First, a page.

(Stoker world premiered at the 2013 Sundance Film Festival and is being distributed theatrically by Fox Searchlight. It opens on Friday, March 1, 2013. Visit the film’s page at the Fox Searchlight website to learn more.)
Park Chan-wook has been arguably the greatest film auteur of the 21st Century, with a stellar run that includes Oldboy, Lady Vengeance, and Thirst. Stoker is his first experience working outside of South Korea; aside from his long-time DP Chung Chung-hoon, the cast and crew are cherry-picked Hollywood pros with impressive resumés. A lot of great filmmakers have failed at making this leap; I couldn’t help walking into the theater with a mixture of excitement and trepidation.
The screenplay is a first-time effort by Wentworth Miller, best known as a TV actor. It’s a Hitchcock pastiche that cuts right to the tropes, amplifying and multiplying the MacGuffins and the arch-lines-of-dialogue-ironically-repeated-later. Evelyn Stoker (Nicole Kidman) has just lost her husband in a mysterious accident; her brother-in-law, Uncle Charlie (Matthew Goode) shows up at the funeral and quickly moves into the Stoker mansion, openly seducing Evelyn but also showing an interest in her teenage daughter India (Mia Wasikowska). Like Park’s previous films, Stoker creates a world of heightened reality, and India, the quiet, sensitive protagonist, has a latent propensity for violence. Charlie seems to hold the key to all sorts of juicy family secrets, but India’s determined to resist his overtures; it gradually emerges that she’s resisting something in her own nature.
On set, Park reportedly communicated with the actors through an interpreter, and the language issue does seem to color the performances. Even allowing for intentional classic-movie flavor, the dialogue is often over-enunciated and unnatural, and the tone is inconsistent amongst the actors. Mia Wasikowska fares best: wearing pale, delicate blouses and no visible makeup, she’s a goth icon: brooding intensity with a note of girlish innocence. There’s nothing pretty about her—her beauty is serious stuff and the camera loves her. Matthew Goode brings Uncle Charlie to life as a character very much from another era—his Farley Granger-type persona in that sense is quite uncanny—but Charlie’s implied layer of insanity doesn’t really come across. Nicole Kidman fights a valiant but losing battle to make sense of her character, which to be fair must have been campy and contradictory on the page. A third-act monologue she directs at her unloving daughter is a blistering piece of writing that will likely become a favorite in acting classes; Kidman puts a lot of muscle behind it, but she ain’t Bette Davis, and in any case its directness and eloquence are all wrong for the flighty, flirty Evelyn.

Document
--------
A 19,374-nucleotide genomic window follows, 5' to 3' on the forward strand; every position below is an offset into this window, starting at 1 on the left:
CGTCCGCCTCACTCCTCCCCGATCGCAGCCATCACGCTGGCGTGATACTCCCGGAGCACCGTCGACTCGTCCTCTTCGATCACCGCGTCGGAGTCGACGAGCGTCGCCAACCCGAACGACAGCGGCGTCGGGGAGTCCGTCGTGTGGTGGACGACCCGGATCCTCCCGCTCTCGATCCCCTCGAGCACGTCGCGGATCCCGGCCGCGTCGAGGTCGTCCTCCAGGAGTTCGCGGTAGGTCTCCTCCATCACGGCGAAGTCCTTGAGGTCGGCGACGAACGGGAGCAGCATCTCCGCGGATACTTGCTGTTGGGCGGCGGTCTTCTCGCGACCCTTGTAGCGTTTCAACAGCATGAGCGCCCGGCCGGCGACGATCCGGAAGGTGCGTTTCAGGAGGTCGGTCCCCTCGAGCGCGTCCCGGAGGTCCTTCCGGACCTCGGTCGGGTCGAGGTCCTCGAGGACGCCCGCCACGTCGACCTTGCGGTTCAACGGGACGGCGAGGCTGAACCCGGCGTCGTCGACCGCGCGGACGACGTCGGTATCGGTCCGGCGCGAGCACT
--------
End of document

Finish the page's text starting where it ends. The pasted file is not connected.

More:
But whatever the film’s flaws, Stoker’s visual storytelling is masterful and operatic. The first act of violence is part of an impossibly complex, heady swirl of precise camera movement and editing that feels like ballet, interweaving the trajectories of the three central characters with imagery of hawks ripping meat from their prey. Equally breathtaking is a piano duet between Uncle Charlie and India—a gorgeous, gothic sex metaphor (that incorporates an original Philip Glass piece), played out largely in the movement of hands and fingers (the actors reportedly took crash-courses in piano in preparation for the shoot), and resolving with a mysterious neck embrace, faces side-by-side looking in opposite directions. The film’s Peckinpah-worthy finale includes a huge bloodstain dripping down an already blood-red wall; a long, luxurious tracking shot along an absurdly wide trail of dried blood, and yet more blood sprayed across fields and flowers.
As its name suggests, Stoker is essentially a thinly-veiled vampire story, and in that sense there’s a continuity from Park’s previous film Thirst, which Park wrote himself—a truly wild ride that delved into the hearts of complex, fucked up characters grappling with their instincts and passions and issues of morality. By comparison, Stoker feels conceptually light and linear. Hitchcock is a great starting point, but, although the story pumps up the volume for the 21st Century, it never really turns off that familiar road. Still, the film is good fun that often strays into genius; it has a memorable lead performance by Wasikowska, and will introduce the unique movie-making alchemy of Park Chan-wook to a whole new audience.
— Paul Sbrizzi